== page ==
Updated: Mar 9, 2018
February 26th, 2018 marks the start of National Eating Disorders Awareness Week, with this year’s goal being “Let’s Get Real.”
The National Eating Disorders Association (NEDA) is hopeful that the campaign will highlight the stories we don’t often hear. And as a clinical nutritionist that works with those seeking eating disorder treatment both in private practice and at an outpatient center ED-180 located in Garden City, NY, you bet there is a clear majority of stories you do NOT hear.
In my opinion, there is a miseducation around eating disorders and due to that misunderstanding from others many people do not get the help they need. In fact, there has been an effort to build a residential treatment center in Glen Cove, NY that has been met with a fear from homeowners that it would destroy the town’s reputation. As of the date of publishing of this post, there are NO residential treatment facilities available on Long Island. This is a disservice for those with eating disorders who need a higher level of care. The town's belief of a tarnished reputation because of a treatment center has potential to negatively impact an individuals recovery.
According to NEDA, “30 million Americans will struggle with a full-blown eating disorder and millions more will battle food and body image issues that have untold negative impacts on their lives.”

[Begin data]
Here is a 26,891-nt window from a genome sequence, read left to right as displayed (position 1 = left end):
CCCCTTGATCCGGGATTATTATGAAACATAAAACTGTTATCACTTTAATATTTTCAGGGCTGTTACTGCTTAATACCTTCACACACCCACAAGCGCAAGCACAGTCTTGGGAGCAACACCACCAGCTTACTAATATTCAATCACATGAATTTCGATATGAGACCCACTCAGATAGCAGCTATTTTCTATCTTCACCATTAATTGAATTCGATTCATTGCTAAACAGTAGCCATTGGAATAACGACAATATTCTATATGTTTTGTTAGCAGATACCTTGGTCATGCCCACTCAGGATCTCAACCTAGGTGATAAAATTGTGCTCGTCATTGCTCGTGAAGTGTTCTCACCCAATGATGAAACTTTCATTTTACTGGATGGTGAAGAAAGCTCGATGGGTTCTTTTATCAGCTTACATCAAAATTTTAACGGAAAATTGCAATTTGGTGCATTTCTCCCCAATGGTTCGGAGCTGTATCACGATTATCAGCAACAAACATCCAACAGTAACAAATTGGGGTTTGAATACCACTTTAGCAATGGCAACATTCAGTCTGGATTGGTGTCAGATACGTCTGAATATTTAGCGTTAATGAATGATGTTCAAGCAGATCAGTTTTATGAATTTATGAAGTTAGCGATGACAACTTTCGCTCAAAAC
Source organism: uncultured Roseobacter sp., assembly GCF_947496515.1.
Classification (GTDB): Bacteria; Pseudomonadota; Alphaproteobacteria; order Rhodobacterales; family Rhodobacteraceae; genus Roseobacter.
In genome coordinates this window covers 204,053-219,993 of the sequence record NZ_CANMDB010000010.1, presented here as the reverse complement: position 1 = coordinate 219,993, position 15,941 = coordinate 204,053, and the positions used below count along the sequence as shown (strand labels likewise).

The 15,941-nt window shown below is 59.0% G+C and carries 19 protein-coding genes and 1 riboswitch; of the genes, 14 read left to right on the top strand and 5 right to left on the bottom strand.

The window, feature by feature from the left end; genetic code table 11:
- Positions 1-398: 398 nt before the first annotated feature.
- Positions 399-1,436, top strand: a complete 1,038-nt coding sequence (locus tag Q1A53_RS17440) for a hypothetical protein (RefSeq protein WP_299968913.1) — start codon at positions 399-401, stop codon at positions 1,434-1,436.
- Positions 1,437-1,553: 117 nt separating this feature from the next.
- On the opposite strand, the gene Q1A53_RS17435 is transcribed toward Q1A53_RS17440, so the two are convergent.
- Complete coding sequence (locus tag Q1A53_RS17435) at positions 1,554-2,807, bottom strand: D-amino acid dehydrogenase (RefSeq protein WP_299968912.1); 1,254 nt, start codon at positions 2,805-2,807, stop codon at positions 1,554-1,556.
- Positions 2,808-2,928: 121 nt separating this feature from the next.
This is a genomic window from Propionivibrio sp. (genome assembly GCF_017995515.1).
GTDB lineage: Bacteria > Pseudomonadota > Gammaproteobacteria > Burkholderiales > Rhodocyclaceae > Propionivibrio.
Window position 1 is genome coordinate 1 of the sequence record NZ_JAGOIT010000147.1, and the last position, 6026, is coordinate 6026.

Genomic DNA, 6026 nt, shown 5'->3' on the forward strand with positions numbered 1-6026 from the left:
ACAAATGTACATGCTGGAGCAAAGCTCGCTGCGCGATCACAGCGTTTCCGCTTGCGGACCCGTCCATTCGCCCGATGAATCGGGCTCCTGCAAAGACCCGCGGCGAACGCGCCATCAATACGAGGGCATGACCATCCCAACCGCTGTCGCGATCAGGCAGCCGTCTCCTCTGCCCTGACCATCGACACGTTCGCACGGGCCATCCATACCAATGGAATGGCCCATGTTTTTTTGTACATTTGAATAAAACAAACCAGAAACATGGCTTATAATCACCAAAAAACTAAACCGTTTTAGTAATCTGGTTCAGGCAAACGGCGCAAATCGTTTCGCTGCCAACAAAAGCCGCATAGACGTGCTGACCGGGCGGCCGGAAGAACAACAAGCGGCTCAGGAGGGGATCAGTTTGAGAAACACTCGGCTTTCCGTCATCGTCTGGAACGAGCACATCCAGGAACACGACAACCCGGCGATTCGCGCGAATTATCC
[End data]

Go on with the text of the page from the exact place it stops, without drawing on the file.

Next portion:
Remarks that consistently come up in client’s sessions? “People don’t get it, my family doesn’t understand, my significant other can’t comprehend.” And this variable complicates things even further for the person seeking help (or involuntary receiving help) because they often don’t feel that their disorder is warranted.
We live in a culture that lives for appearance, promoting many different approaches towards food and exercise. In the same breath our culture demonizes food, creates a confusing model of what the gold standard of health is whilst emphasizing excessive exercise. You can scroll through Instagram and within five minutes come face to face with a picture of an airbrushed fitness model, a body positive account and posts selling you waists trainers that complicate viewpoints even more.
What is an eating disorder? NEDA explains it beautifully in this clear “What is an Eating Disorder?” Brochure
Because of the diversity of types of disorders, others can sometimes turn a blind eye because they are unsure of what to do. Here are some warning signs to be aware of via NEDA’s informative “What is an Eating Disorder?” Brochure
Remember that this list is not all inclusive.
I have heard various client’s mention that they wish someone would have expressed concern sooner. Please be aware that if you do approach the situation and that person is not ready to come forward with their struggle, they may not be honest with you initially. The best thing you can do is continue to educate yourself so you are no longer the person that “doesn’t get it.”